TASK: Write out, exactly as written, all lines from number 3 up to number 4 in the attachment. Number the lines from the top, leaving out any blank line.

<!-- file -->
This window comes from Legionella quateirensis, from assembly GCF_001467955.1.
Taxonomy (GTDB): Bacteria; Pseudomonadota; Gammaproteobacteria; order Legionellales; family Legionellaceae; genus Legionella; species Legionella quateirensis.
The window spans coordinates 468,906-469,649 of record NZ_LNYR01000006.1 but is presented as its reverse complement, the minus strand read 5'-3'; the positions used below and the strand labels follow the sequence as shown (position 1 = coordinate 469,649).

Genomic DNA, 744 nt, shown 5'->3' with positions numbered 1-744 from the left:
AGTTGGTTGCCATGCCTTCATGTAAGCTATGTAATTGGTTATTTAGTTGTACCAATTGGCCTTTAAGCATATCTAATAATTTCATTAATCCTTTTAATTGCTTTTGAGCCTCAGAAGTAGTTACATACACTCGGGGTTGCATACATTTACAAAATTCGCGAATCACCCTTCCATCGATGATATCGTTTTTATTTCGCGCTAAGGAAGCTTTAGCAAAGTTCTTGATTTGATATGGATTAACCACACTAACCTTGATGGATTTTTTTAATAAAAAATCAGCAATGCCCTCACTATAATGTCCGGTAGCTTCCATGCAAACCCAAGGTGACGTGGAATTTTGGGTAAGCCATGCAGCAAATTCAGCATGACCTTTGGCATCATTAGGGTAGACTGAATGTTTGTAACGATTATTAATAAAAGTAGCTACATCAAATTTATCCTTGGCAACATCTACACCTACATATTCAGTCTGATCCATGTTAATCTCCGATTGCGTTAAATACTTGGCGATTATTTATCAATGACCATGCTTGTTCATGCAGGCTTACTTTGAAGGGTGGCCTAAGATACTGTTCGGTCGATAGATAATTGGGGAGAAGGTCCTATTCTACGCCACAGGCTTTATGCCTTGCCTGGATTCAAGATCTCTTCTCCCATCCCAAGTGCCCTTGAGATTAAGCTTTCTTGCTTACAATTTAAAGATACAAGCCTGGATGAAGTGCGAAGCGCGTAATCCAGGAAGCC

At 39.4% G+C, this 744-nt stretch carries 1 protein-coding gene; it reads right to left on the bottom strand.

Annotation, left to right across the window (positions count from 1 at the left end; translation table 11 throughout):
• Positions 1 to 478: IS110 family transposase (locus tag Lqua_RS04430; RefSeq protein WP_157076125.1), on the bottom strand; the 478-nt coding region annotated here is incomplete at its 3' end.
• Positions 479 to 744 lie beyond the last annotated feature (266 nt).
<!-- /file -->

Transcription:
The window spans coordinates 468,906-469,649 of record NZ_LNYR01000006.1 but is presented as its reverse complement, the minus strand read 5'-3'; the positions used below and the strand labels follow the sequence as shown (position 1 = coordinate 469,649).

Genomic DNA, 744 nt, shown 5'->3' with positions numbered 1-744 from the left: